Title:
A Famous Campaign Song

Author:
[Author Unknown]

Date:
1906

Source:
Indiana Magazine of History, Volume 2, Issue 4, pp 198-199

Article Type:
Article

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A FAMOUS CAMPAIGN SONG.

[For the now-forgotten music of this most famous of the old campaign songs of 1840 we are indebted to Messrs. Alva O. Reser and J. S. Bergen, of Lafayette . The former found a venerable inmate of the Soldiers' Home, near Lafayette , who remembered the air, and from his rendition of it the notes were secured and the song reproduced on a phonograph record. From this record the music was kindly re-written for this magazine by Professor Bergen. It is, perhaps, superfluous to explain that the "Tippe-canoe" of the song was W. H. Harrison, the hero of Tippecanoe battle, who in 1840 was the presidential candidate, and that "little Van" was the opposing candidate, Martin Van Buren. The "hard cider" campaign, unique in its character, was one of frolic and songs, and this song, with others, was roared by untold thousands of Whigs from one end of the country to the other.—Editor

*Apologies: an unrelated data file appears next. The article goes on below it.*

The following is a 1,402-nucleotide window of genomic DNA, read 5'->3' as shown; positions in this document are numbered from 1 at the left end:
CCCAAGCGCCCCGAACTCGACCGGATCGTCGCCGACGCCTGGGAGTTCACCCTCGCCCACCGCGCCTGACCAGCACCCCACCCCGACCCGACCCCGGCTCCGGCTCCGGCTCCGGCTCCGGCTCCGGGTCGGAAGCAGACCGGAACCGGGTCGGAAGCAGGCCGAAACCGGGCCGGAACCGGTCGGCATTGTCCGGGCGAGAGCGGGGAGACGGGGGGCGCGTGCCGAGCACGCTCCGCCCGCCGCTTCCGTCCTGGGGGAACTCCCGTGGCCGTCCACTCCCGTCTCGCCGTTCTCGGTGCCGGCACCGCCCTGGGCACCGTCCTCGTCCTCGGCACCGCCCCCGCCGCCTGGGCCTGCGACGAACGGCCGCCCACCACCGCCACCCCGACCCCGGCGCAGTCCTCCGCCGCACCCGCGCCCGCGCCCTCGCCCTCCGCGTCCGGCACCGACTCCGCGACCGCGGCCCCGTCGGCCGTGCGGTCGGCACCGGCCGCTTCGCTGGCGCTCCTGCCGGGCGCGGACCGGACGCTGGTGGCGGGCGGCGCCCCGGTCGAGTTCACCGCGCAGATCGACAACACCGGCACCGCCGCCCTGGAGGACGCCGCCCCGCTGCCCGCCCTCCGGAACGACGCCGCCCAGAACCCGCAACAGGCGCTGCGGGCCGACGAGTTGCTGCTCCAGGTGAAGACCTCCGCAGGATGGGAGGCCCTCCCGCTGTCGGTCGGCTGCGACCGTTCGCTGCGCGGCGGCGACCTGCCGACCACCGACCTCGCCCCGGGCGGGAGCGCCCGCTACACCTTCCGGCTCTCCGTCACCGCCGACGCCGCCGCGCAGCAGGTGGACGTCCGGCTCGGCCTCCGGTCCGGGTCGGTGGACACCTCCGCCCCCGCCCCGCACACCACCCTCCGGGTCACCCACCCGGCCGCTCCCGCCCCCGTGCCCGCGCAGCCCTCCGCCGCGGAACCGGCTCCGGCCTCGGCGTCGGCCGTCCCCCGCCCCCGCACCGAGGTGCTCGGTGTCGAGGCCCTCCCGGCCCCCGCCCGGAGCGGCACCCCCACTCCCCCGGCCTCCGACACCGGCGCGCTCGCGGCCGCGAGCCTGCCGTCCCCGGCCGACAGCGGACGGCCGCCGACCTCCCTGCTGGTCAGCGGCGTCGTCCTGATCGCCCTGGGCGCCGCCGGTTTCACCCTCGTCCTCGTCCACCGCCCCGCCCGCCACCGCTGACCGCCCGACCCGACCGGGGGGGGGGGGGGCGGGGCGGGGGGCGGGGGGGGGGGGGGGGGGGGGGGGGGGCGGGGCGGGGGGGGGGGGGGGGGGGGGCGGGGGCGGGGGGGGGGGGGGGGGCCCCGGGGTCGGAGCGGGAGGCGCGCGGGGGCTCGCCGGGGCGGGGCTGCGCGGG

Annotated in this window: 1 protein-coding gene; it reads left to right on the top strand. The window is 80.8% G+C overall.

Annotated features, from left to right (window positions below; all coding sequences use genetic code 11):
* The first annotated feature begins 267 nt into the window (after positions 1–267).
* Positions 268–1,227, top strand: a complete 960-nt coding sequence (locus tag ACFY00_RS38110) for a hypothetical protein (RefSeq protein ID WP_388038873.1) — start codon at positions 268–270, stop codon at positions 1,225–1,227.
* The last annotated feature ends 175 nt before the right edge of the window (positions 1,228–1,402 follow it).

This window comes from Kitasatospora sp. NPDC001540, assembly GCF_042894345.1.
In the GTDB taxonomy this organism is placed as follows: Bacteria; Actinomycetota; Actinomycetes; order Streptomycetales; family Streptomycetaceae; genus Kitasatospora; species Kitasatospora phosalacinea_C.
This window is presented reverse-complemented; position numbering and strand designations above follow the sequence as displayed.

TIPPECANOE AND TYLER TOO.

[Figure]

What has caused this great com - mo - tion

mo-tion, mo-tion, Our country through It

is the ball a-roll-ing on, For Tip - pe - ca

noe and Ty-ler too. Tip - pe - ca noe and

Tyler too. And with them we'll beat

lit-tle Van, Van, Van is a used up man;

And with then we'll beat little Van.

Like the rushing of mighty waters, waters, waters, On it will go, And in its course will clear the way For Tippecanoe and Tyler too, And with them we'll beat little Van, Van! Van is a used-up man; And with them we"ll beat little Van!

Don't you hear from every quarter, quarter, quarter, Good news and true— That swift the ball is rolling on for Tippecanoe, etc.

Now you hear the Vanjacks whispering, whispering, whispering, Things look quite blue, For all the world seems turning round for Tippecanoe, etc.

Let them talk about hard cider, cider, cider, Log cabins too; 'Twill only help to speed the ball for Tippecanoe, etc.

Little Matty's days are numbered, numbered, numbered, Out he must go, And in the chair we'll put the good old Tippecanoe, etc.

Who, then, shall we send to Congress, Congress, Congress? Who, tell me who? Why, honest freemen, sound, true friends of Tippecanoe, etc.

And when they get there, I can tell you, tell you, tell you, What they will do— They'll make good laws and have them sealed with Tippecanoe, etc.



Published by the Indiana University Department of History.